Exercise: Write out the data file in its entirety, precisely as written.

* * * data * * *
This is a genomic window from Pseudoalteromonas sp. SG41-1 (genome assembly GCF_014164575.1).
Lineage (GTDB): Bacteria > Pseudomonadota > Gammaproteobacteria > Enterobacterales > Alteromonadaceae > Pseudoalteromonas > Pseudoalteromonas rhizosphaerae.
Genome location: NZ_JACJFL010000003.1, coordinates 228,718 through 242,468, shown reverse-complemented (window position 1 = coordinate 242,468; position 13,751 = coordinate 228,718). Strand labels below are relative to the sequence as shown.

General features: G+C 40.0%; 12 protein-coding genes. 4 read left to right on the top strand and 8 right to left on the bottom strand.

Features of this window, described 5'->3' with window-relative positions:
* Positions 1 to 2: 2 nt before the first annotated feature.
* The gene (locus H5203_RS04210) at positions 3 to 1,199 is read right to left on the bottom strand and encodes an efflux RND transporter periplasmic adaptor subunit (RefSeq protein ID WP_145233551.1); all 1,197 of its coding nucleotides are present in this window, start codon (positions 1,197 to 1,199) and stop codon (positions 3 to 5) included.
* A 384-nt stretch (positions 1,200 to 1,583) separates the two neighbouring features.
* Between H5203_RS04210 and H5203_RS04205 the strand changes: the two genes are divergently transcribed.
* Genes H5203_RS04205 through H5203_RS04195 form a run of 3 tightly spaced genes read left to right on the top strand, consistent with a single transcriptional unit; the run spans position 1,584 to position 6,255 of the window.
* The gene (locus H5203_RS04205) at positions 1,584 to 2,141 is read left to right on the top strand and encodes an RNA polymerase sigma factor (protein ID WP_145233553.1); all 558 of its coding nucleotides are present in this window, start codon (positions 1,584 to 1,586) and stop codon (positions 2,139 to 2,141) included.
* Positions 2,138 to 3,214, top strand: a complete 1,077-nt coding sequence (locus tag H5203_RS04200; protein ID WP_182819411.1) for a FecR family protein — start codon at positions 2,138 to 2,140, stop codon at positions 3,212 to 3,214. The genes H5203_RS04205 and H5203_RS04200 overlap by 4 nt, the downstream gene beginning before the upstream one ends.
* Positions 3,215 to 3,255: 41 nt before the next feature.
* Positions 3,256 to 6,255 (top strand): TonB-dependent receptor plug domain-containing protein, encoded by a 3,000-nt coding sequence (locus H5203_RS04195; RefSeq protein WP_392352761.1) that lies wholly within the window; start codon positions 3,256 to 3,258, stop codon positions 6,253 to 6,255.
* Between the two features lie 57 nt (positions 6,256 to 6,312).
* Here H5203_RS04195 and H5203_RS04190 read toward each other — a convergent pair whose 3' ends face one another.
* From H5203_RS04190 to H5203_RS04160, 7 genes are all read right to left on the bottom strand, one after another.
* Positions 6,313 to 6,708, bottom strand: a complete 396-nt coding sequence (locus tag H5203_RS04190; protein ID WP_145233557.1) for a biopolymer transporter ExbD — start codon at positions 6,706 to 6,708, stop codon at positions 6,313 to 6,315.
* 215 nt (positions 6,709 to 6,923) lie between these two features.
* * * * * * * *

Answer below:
This is a genomic window from Pseudoalteromonas sp. SG41-1 (genome assembly GCF_014164575.1).
Lineage (GTDB): Bacteria > Pseudomonadota > Gammaproteobacteria > Enterobacterales > Alteromonadaceae > Pseudoalteromonas > Pseudoalteromonas rhizosphaerae.
Genome location: NZ_JACJFL010000003.1, coordinates 228,718 through 242,468, shown reverse-complemented (window position 1 = coordinate 242,468; position 13,751 = coordinate 228,718). Strand labels below are relative to the sequence as shown.

General features: G+C 40.0%; 12 protein-coding genes. 4 read left to right on the top strand and 8 right to left on the bottom strand.

Features of this window, described 5'->3' with window-relative positions:
* Positions 1 to 2: 2 nt before the first annotated feature.
* The gene (locus H5203_RS04210) at positions 3 to 1,199 is read right to left on the bottom strand and encodes an efflux RND transporter periplasmic adaptor subunit (RefSeq protein ID WP_145233551.1); all 1,197 of its coding nucleotides are present in this window, start codon (positions 1,197 to 1,199) and stop codon (positions 3 to 5) included.
* A 384-nt stretch (positions 1,200 to 1,583) separates the two neighbouring features.
* Between H5203_RS04210 and H5203_RS04205 the strand changes: the two genes are divergently transcribed.
* Genes H5203_RS04205 through H5203_RS04195 form a run of 3 tightly spaced genes read left to right on the top strand, consistent with a single transcriptional unit; the run spans position 1,584 to position 6,255 of the window.
* The gene (locus H5203_RS04205) at positions 1,584 to 2,141 is read left to right on the top strand and encodes an RNA polymerase sigma factor (protein ID WP_145233553.1); all 558 of its coding nucleotides are present in this window, start codon (positions 1,584 to 1,586) and stop codon (positions 2,139 to 2,141) included.
* Positions 2,138 to 3,214, top strand: a complete 1,077-nt coding sequence (locus tag H5203_RS04200; protein ID WP_182819411.1) for a FecR family protein — start codon at positions 2,138 to 2,140, stop codon at positions 3,212 to 3,214. The genes H5203_RS04205 and H5203_RS04200 overlap by 4 nt, the downstream gene beginning before the upstream one ends.
* Positions 3,215 to 3,255: 41 nt before the next feature.
* Positions 3,256 to 6,255 (top strand): TonB-dependent receptor plug domain-containing protein, encoded by a 3,000-nt coding sequence (locus H5203_RS04195; RefSeq protein WP_392352761.1) that lies wholly within the window; start codon positions 3,256 to 3,258, stop codon positions 6,253 to 6,255.
* Between the two features lie 57 nt (positions 6,256 to 6,312).
* Here H5203_RS04195 and H5203_RS04190 read toward each other — a convergent pair whose 3' ends face one another.
* From H5203_RS04190 to H5203_RS04160, 7 genes are all read right to left on the bottom strand, one after another.
* Positions 6,313 to 6,708, bottom strand: a complete 396-nt coding sequence (locus tag H5203_RS04190; protein ID WP_145233557.1) for a biopolymer transporter ExbD — start codon at positions 6,706 to 6,708, stop codon at positions 6,313 to 6,315.
* 215 nt (positions 6,709 to 6,923) lie between these two features.